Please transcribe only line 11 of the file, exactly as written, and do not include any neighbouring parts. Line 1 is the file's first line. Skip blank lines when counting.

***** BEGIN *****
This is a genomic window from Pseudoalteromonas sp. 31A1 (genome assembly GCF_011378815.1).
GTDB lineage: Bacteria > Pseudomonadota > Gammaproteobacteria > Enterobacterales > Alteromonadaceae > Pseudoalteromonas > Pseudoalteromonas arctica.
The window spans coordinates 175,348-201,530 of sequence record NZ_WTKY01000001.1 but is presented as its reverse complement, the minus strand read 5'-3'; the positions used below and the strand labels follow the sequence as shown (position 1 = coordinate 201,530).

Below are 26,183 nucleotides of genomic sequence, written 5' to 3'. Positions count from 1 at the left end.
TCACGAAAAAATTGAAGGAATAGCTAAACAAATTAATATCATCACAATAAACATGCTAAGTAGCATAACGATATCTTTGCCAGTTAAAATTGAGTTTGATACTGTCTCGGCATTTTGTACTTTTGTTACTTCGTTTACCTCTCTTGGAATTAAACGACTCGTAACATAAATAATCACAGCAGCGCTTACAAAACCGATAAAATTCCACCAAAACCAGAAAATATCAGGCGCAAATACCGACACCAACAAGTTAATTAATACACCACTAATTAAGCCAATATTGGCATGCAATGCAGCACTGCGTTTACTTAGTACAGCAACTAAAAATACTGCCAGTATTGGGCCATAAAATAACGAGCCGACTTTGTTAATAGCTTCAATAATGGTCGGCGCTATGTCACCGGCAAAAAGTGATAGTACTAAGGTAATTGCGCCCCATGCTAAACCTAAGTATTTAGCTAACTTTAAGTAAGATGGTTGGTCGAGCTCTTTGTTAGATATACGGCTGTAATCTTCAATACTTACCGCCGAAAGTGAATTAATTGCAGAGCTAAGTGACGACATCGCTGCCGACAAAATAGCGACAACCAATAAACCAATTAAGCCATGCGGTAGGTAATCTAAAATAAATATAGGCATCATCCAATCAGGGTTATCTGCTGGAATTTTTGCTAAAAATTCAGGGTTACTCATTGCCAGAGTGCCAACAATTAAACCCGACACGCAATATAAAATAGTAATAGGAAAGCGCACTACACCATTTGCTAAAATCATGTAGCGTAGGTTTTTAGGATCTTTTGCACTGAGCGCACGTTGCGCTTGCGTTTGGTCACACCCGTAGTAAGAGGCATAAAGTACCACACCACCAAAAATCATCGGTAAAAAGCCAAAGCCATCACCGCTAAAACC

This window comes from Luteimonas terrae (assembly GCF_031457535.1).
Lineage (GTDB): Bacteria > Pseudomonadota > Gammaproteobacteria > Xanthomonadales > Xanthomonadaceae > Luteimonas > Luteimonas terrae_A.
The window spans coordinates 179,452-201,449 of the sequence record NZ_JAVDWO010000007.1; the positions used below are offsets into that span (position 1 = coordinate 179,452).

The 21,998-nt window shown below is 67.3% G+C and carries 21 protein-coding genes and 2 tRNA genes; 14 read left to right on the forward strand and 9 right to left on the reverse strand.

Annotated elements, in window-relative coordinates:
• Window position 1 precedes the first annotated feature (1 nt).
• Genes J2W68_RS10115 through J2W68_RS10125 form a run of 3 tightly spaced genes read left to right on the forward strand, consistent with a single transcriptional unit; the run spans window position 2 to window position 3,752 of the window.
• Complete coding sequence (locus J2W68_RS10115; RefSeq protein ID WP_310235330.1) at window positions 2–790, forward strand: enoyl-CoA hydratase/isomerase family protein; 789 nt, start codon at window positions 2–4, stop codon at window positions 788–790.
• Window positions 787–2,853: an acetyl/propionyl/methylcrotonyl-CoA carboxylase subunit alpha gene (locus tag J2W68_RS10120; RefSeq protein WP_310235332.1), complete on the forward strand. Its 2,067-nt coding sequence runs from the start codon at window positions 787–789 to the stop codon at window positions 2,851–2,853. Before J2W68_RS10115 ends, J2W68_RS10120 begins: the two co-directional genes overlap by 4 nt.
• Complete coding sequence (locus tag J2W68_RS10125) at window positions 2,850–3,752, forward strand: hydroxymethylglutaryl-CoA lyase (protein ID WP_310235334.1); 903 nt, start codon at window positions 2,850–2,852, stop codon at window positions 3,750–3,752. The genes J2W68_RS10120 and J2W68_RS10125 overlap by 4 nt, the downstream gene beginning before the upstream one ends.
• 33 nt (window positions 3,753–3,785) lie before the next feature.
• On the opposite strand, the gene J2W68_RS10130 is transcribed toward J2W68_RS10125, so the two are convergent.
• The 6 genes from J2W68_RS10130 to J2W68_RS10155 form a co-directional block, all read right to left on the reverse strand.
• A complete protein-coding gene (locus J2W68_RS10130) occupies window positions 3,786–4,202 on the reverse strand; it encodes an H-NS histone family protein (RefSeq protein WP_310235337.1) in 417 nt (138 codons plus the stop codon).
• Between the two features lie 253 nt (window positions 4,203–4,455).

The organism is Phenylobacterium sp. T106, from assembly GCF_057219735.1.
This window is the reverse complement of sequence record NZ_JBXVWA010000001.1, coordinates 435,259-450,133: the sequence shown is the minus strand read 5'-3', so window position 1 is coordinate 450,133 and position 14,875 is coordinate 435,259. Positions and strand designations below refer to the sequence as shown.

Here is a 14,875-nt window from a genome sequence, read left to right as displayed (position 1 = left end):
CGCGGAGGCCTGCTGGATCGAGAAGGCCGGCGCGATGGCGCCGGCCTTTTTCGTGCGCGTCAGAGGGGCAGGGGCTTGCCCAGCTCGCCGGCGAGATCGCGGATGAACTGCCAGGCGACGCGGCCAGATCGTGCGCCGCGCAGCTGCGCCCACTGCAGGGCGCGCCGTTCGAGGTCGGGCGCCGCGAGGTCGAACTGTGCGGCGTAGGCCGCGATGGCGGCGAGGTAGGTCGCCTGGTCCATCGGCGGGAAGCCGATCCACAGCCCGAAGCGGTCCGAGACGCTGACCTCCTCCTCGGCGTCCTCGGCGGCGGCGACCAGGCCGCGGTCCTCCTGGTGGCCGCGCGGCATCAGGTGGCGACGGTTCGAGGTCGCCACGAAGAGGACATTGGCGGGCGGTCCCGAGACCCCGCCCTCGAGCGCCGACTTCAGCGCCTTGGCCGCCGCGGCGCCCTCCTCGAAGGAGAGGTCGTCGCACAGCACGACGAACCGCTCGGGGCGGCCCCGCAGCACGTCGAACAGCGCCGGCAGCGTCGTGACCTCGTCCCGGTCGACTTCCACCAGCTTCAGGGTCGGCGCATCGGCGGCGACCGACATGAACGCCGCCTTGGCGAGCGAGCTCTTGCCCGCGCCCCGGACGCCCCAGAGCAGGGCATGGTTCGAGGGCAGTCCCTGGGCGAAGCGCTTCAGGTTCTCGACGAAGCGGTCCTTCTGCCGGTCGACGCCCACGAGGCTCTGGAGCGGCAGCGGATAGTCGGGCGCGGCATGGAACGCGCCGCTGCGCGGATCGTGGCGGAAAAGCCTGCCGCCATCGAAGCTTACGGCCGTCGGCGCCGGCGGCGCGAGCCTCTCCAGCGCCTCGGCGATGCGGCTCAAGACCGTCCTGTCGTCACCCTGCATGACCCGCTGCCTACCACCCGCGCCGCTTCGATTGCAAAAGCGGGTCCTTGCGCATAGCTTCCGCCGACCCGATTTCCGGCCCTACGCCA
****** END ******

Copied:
• Window position 1 precedes the first annotated feature (1 nt).